Gerald Carter argues the officers unlawfully entered the bedroom after his mother invited them into the house. He concedes the officers were lawfully in the residence.
[P]olice officers may, whenever they possess an articulable and objectively reasonable belief that a suspect is presently or potentially dangerous, conduct a protective search of the area within the suspect’s immediate control.
Servis v. Commonwealth , 6 Va. App. 507, 519, 371 S.E.2d 156, 162 (1988). We have held that a protective sweep is permissible even where the suspect was not under arrest, as long as the officers’ entry into the residence was consensual. See Conway v. Commonwealth , 12 Va. App. 711, 720, 407 S.E.2d 310, 314 (1991) (en banc). As in Conway, the officers in this case were in the residence by virtue of the homeowner’s consent.
Bates testified that immediately upon the officers entering the residence, Carter threw a metallic object into an adjacent room. Bates heard the object land and investigated based upon a concern for officer safety. When Bates entered the room he was surprised to find three people there, and he quickly glanced around the room looking for a firearm. Bates provided a reasonable, articulable basis for conducting a cursory protective sweep of the area accessible to and in close proximity to Gerald Carter.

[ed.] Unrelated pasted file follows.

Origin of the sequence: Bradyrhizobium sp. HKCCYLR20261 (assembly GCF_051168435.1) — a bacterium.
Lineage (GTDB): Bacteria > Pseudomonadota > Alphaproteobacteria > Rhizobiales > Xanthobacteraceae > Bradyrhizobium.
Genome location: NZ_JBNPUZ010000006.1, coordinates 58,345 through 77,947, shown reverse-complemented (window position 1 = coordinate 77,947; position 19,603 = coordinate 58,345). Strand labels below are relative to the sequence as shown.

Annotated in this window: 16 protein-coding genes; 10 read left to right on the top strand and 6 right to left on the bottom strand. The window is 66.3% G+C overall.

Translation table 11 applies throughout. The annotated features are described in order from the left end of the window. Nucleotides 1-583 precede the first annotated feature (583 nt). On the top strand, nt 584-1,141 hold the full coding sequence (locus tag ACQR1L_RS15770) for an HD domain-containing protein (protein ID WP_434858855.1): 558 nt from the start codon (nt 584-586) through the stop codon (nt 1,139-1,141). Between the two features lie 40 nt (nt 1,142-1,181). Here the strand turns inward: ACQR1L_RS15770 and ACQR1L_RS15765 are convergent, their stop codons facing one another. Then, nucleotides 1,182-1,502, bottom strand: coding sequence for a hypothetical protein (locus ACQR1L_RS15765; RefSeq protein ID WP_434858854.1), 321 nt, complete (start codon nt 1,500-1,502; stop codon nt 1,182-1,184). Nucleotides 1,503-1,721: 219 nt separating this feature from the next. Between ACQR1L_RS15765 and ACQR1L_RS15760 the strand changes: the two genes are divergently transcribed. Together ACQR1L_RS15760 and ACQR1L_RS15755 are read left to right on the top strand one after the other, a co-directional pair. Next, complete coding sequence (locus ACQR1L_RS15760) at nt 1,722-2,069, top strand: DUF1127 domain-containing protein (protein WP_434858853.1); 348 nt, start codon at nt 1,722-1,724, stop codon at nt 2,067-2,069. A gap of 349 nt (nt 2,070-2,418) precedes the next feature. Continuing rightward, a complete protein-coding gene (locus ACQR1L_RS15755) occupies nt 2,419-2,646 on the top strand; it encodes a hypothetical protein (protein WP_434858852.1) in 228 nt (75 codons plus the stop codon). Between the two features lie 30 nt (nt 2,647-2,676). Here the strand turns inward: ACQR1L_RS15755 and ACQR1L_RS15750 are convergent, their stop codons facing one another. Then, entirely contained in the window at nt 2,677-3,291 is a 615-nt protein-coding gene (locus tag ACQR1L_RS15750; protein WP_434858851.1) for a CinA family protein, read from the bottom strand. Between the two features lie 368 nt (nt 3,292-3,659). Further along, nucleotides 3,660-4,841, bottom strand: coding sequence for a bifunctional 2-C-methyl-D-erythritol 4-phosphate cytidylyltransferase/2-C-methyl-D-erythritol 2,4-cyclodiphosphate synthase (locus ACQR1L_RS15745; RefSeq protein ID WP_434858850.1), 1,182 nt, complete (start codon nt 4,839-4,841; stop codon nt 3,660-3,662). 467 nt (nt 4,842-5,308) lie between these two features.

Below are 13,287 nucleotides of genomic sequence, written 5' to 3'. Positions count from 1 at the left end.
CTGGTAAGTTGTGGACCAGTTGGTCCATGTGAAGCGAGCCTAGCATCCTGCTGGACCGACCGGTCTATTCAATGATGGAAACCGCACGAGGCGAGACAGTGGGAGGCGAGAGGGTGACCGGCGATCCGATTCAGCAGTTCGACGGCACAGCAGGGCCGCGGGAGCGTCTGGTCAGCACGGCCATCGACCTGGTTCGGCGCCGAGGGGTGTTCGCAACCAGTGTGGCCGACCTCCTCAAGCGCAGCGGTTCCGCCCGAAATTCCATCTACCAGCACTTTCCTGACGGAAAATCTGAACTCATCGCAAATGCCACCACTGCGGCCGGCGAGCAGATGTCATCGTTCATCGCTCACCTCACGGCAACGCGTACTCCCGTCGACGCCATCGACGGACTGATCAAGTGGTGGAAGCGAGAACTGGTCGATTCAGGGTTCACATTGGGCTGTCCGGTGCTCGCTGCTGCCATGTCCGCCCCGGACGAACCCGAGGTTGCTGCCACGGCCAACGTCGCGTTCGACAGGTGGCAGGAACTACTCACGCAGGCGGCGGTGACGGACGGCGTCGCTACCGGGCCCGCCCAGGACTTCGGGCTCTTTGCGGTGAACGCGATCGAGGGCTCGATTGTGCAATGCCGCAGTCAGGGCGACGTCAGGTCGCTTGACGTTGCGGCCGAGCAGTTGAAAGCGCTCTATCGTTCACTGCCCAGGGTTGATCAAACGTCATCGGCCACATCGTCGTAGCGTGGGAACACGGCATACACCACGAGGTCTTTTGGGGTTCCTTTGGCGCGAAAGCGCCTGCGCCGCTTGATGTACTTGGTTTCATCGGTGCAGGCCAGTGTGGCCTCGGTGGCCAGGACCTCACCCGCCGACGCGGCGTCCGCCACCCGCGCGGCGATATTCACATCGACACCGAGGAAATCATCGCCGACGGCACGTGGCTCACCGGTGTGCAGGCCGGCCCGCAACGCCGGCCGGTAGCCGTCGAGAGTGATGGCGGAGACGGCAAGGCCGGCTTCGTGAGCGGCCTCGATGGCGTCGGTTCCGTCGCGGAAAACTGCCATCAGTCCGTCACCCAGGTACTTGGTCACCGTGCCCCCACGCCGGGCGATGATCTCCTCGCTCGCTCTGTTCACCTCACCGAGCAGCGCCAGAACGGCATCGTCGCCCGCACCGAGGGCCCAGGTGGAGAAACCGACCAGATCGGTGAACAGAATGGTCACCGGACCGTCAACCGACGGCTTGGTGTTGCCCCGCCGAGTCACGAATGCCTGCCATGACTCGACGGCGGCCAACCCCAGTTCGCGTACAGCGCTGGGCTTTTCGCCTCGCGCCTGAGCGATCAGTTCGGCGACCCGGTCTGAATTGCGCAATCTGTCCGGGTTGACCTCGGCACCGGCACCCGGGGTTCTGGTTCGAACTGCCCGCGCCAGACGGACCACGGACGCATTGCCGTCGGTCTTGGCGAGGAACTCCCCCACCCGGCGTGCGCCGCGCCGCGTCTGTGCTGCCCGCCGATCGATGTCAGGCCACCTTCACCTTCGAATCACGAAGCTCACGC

For the plain view “exception to the warrant requirement to apply, the record must show (1) a prior justification for the intrusion .?.?. and [(2)] immediate knowledge by the official that the evidence he is observing is probably contraband.” Jones v. Commonwealth, 29 Va. App. 363, 369, 512 S.E.2d 165, 168 (1999). As explained above, the police were lawfully in the residence pursuant to Antonia Carter’s permission. Bates performed a permissible protective sweep of the area and was lawfully in the bedroom when he saw the spoon.